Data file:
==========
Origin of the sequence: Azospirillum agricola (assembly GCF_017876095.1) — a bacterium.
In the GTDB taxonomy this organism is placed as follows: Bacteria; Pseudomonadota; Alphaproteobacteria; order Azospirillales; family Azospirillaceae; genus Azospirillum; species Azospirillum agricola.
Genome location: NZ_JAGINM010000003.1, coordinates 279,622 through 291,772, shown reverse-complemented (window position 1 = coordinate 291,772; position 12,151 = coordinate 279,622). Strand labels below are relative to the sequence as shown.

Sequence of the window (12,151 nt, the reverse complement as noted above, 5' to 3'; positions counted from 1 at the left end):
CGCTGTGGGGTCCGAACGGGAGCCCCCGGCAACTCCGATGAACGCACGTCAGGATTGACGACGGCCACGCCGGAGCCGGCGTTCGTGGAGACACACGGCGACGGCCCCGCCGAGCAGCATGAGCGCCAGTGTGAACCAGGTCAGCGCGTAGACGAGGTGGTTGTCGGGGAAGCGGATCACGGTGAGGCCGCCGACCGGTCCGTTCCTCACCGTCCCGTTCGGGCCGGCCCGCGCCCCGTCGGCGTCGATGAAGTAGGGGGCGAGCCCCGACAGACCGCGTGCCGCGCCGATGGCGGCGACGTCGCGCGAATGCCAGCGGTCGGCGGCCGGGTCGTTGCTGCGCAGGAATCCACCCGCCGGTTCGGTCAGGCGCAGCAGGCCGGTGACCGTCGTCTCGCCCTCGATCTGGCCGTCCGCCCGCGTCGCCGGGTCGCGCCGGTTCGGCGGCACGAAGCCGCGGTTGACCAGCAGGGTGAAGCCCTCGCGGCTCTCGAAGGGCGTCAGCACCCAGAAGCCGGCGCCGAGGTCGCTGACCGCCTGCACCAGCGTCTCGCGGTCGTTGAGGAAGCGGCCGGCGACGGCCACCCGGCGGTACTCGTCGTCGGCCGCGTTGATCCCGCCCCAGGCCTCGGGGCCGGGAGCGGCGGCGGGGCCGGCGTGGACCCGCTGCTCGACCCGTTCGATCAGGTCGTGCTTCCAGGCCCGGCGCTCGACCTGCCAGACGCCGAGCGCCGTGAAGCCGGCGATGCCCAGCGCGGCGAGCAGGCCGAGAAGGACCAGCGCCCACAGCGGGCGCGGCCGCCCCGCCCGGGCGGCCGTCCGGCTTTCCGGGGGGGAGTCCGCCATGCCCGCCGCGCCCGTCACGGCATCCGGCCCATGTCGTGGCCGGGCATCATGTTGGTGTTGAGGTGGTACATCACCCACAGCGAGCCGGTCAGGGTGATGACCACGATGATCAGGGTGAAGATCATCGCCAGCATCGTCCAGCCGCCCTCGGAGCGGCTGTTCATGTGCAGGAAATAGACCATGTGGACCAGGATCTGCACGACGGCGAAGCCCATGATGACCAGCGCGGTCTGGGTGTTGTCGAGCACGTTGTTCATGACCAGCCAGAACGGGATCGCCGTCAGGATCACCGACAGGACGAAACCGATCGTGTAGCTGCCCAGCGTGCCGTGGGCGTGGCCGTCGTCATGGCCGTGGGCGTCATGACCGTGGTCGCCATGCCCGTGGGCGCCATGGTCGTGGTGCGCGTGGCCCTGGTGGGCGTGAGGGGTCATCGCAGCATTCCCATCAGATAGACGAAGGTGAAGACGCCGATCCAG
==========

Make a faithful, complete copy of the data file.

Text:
Origin of the sequence: Azospirillum agricola (assembly GCF_017876095.1) — a bacterium.
In the GTDB taxonomy this organism is placed as follows: Bacteria; Pseudomonadota; Alphaproteobacteria; order Azospirillales; family Azospirillaceae; genus Azospirillum; species Azospirillum agricola.
Genome location: NZ_JAGINM010000003.1, coordinates 279,622 through 291,772, shown reverse-complemented (window position 1 = coordinate 291,772; position 12,151 = coordinate 279,622). Strand labels below are relative to the sequence as shown.

Sequence of the window (12,151 nt, the reverse complement as noted above, 5' to 3'; positions counted from 1 at the left end):
CGCTGTGGGGTCCGAACGGGAGCCCCCGGCAACTCCGATGAACGCACGTCAGGATTGACGACGGCCACGCCGGAGCCGGCGTTCGTGGAGACACACGGCGACGGCCCCGCCGAGCAGCATGAGCGCCAGTGTGAACCAGGTCAGCGCGTAGACGAGGTGGTTGTCGGGGAAGCGGATCACGGTGAGGCCGCCGACCGGTCCGTTCCTCACCGTCCCGTTCGGGCCGGCCCGCGCCCCGTCGGCGTCGATGAAGTAGGGGGCGAGCCCCGACAGACCGCGTGCCGCGCCGATGGCGGCGACGTCGCGCGAATGCCAGCGGTCGGCGGCCGGGTCGTTGCTGCGCAGGAATCCACCCGCCGGTTCGGTCAGGCGCAGCAGGCCGGTGACCGTCGTCTCGCCCTCGATCTGGCCGTCCGCCCGCGTCGCCGGGTCGCGCCGGTTCGGCGGCACGAAGCCGCGGTTGACCAGCAGGGTGAAGCCCTCGCGGCTCTCGAAGGGCGTCAGCACCCAGAAGCCGGCGCCGAGGTCGCTGACCGCCTGCACCAGCGTCTCGCGGTCGTTGAGGAAGCGGCCGGCGACGGCCACCCGGCGGTACTCGTCGTCGGCCGCGTTGATCCCGCCCCAGGCCTCGGGGCCGGGAGCGGCGGCGGGGCCGGCGTGGACCCGCTGCTCGACCCGTTCGATCAGGTCGTGCTTCCAGGCCCGGCGCTCGACCTGCCAGACGCCGAGCGCCGTGAAGCCGGCGATGCCCAGCGCGGCGAGCAGGCCGAGAAGGACCAGCGCCCACAGCGGGCGCGGCCGCCCCGCCCGGGCGGCCGTCCGGCTTTCCGGGGGGGAGTCCGCCATGCCCGCCGCGCCCGTCACGGCATCCGGCCCATGTCGTGGCCGGGCATCATGTTGGTGTTGAGGTGGTACATCACCCACAGCGAGCCGGTCAGGGTGATGACCACGATGATCAGGGTGAAGATCATCGCCAGCATCGTCCAGCCGCCCTCGGAGCGGCTGTTCATGTGCAGGAAATAGACCATGTGGACCAGGATCTGCACGACGGCGAAGCCCATGATGACCAGCGCGGTCTGGGTGTTGTCGAGCACGTTGTTCATGACCAGCCAGAACGGGATCGCCGTCAGGATCACCGACAGGACGAAACCGATCGTGTAGCTGCCCAGCGTGCCGTGGGCGTGGCCGTCGTCATGGCCGTGGGCGTCATGACCGTGGTCGCCATGCCCGTGGGCGCCATGGTCGTGGTGCGCGTGGCCCTGGTGGGCGTGAGGGGTCATCGCAGCATTCCCATCAGATAGACGAAGGTGAAGACGCCGATCCAG